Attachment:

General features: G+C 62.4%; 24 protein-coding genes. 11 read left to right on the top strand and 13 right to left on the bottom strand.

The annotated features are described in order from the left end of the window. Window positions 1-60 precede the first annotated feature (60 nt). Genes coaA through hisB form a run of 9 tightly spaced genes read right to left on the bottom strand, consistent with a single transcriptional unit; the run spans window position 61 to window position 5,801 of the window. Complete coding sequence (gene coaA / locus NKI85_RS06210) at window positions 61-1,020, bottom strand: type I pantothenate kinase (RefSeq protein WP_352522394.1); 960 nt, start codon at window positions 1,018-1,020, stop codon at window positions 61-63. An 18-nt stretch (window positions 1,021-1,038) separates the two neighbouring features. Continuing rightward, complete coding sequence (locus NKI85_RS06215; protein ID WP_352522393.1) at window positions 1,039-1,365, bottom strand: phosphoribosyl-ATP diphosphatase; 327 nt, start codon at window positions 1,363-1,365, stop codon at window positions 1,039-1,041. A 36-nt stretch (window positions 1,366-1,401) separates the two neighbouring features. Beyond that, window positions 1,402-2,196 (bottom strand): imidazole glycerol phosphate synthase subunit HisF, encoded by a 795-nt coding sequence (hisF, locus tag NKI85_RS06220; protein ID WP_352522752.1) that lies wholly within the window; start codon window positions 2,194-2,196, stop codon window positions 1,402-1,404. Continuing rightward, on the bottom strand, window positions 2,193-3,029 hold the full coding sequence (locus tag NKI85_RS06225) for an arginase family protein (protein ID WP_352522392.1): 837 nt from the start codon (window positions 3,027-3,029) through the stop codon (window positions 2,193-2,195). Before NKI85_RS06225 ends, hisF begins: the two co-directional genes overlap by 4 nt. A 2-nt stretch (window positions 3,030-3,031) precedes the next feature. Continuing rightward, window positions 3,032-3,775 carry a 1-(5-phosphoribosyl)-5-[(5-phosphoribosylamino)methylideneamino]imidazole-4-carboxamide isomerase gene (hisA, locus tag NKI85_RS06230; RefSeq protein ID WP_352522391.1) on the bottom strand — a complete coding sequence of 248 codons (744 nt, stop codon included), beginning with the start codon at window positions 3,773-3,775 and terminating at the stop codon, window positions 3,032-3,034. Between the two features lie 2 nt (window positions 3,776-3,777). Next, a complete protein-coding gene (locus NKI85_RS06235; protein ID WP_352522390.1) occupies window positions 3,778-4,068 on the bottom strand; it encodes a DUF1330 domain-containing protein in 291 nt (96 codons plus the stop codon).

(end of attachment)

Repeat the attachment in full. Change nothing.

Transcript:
General features: G+C 62.4%; 24 protein-coding genes. 11 read left to right on the top strand and 13 right to left on the bottom strand.

The annotated features are described in order from the left end of the window. Window positions 1-60 precede the first annotated feature (60 nt). Genes coaA through hisB form a run of 9 tightly spaced genes read right to left on the bottom strand, consistent with a single transcriptional unit; the run spans window position 61 to window position 5,801 of the window. Complete coding sequence (gene coaA / locus NKI85_RS06210) at window positions 61-1,020, bottom strand: type I pantothenate kinase (RefSeq protein WP_352522394.1); 960 nt, start codon at window positions 1,018-1,020, stop codon at window positions 61-63. An 18-nt stretch (window positions 1,021-1,038) separates the two neighbouring features. Continuing rightward, complete coding sequence (locus NKI85_RS06215; protein ID WP_352522393.1) at window positions 1,039-1,365, bottom strand: phosphoribosyl-ATP diphosphatase; 327 nt, start codon at window positions 1,363-1,365, stop codon at window positions 1,039-1,041. A 36-nt stretch (window positions 1,366-1,401) separates the two neighbouring features. Beyond that, window positions 1,402-2,196 (bottom strand): imidazole glycerol phosphate synthase subunit HisF, encoded by a 795-nt coding sequence (hisF, locus tag NKI85_RS06220; protein ID WP_352522752.1) that lies wholly within the window; start codon window positions 2,194-2,196, stop codon window positions 1,402-1,404. Continuing rightward, on the bottom strand, window positions 2,193-3,029 hold the full coding sequence (locus tag NKI85_RS06225) for an arginase family protein (protein ID WP_352522392.1): 837 nt from the start codon (window positions 3,027-3,029) through the stop codon (window positions 2,193-2,195). Before NKI85_RS06225 ends, hisF begins: the two co-directional genes overlap by 4 nt. A 2-nt stretch (window positions 3,030-3,031) precedes the next feature. Continuing rightward, window positions 3,032-3,775 carry a 1-(5-phosphoribosyl)-5-[(5-phosphoribosylamino)methylideneamino]imidazole-4-carboxamide isomerase gene (hisA, locus tag NKI85_RS06230; RefSeq protein ID WP_352522391.1) on the bottom strand — a complete coding sequence of 248 codons (744 nt, stop codon included), beginning with the start codon at window positions 3,773-3,775 and terminating at the stop codon, window positions 3,032-3,034. Between the two features lie 2 nt (window positions 3,776-3,777). Next, a complete protein-coding gene (locus NKI85_RS06235; protein ID WP_352522390.1) occupies window positions 3,778-4,068 on the bottom strand; it encodes a DUF1330 domain-containing protein in 291 nt (96 codons plus the stop codon).